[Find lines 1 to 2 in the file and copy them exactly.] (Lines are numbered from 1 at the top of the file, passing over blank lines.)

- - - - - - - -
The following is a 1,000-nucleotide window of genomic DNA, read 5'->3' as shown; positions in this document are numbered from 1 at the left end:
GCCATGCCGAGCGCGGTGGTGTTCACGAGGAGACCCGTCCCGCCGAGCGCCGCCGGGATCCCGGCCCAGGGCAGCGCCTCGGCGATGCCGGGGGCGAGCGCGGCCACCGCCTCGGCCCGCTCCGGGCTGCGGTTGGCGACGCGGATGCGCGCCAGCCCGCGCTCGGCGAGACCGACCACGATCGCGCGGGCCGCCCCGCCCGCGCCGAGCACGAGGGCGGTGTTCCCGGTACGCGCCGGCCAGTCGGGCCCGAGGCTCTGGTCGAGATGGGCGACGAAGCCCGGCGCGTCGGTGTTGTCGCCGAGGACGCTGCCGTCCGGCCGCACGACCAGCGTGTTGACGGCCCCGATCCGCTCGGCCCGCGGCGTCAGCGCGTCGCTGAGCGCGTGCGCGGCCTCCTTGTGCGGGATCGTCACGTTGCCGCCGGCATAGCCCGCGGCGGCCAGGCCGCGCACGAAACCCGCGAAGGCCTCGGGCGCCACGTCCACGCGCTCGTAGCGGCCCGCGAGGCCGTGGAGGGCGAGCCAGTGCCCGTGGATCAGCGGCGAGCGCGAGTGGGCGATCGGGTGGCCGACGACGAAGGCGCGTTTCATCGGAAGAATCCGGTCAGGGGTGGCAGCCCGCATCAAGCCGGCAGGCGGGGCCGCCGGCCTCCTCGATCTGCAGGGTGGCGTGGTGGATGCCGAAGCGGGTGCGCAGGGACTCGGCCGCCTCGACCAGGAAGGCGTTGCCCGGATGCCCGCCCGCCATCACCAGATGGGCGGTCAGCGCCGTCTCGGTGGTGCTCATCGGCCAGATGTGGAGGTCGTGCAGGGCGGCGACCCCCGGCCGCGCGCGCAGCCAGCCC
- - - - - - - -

The following is a 1,000-nucleotide window of genomic DNA, read 5'->3' as shown; positions in this document are numbered from 1 at the left end:
GCCATGCCGAGCGCGGTGGTGTTCACGAGGAGACCCGTCCCGCCGAGCGCCGCCGGGATCCCGGCCCAGGGCAGCGCCTCGGCGATGCCGGGGGCGAGCGCGGCCACCGCCTCGGCCCGCTCCGGGCTGCGGTTGGCGACGCGGATGCGCGCCAGCCCGCGCTCGGCGAGACCGACCACGATCGCGCGGGCCGCCCCGCCCGCGCCGAGCACGAGGGCGGTGTTCCCGGTACGCGCCGGCCAGTCGGGCCCGAGGCTCTGGTCGAGATGGGCGACGAAGCCCGGCGCGTCGGTGTTGTCGCCGAGGACGCTGCCGTCCGGCCGCACGACCAGCGTGTTGACGGCCCCGATCCGCTCGGCCCGCGGCGTCAGCGCGTCGCTGAGCGCGTGCGCGGCCTCCTTGTGCGGGATCGTCACGTTGCCGCCGGCATAGCCCGCGGCGGCCAGGCCGCGCACGAAACCCGCGAAGGCCTCGGGCGCCACGTCCACGCGCTCGTAGCGGCCCGCGAGGCCGTGGAGGGCGAGCCAGTGCCCGTGGATCAGCGGCGAGCGCGAGTGGGCGATCGGGTGGCCGACGACGAAGGCGCGTTTCATCGGAAGAATCCGGTCAGGGGTGGCAGCCCGCATCAAGCCGGCAGGCGGGGCCGCCGGCCTCCTCGATCTGCAGGGTGGCGTGGTGGATGCCGAAGCGGGTGCGCAGGGACTCGGCCGCCTCGACCAGGAAGGCGTTGCCCGGATGCCCGCCCGCCATCACCAGATGGGCGGTCAGCGCCGTCTCGGTGGTGCTCATCGGCCAGATGTGGAGGTCGTGCAGGGCGGCGACCCCCGGCCGCGCGCGCAGCCAGCCC